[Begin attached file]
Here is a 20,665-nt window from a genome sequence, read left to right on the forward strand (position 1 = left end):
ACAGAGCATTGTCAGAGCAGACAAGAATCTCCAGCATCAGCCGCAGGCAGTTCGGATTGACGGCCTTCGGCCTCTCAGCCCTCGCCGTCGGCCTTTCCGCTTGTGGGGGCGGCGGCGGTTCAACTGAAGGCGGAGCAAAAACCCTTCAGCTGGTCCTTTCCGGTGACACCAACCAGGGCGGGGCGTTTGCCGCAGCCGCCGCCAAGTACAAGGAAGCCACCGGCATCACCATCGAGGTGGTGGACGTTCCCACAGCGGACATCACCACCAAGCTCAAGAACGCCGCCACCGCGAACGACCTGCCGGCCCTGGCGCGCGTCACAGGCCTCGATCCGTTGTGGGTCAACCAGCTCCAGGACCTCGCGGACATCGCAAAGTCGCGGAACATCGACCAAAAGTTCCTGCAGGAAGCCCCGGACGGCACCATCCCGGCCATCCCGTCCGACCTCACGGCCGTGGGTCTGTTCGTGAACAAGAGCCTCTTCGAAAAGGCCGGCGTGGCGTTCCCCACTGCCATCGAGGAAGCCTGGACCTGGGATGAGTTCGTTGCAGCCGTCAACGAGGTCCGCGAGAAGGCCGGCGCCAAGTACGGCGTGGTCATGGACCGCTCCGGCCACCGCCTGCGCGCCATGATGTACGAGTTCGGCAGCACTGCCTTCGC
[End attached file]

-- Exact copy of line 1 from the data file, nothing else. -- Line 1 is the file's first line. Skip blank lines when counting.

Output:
Here is a 20,665-nt window from a genome sequence, read left to right on the forward strand (position 1 = left end):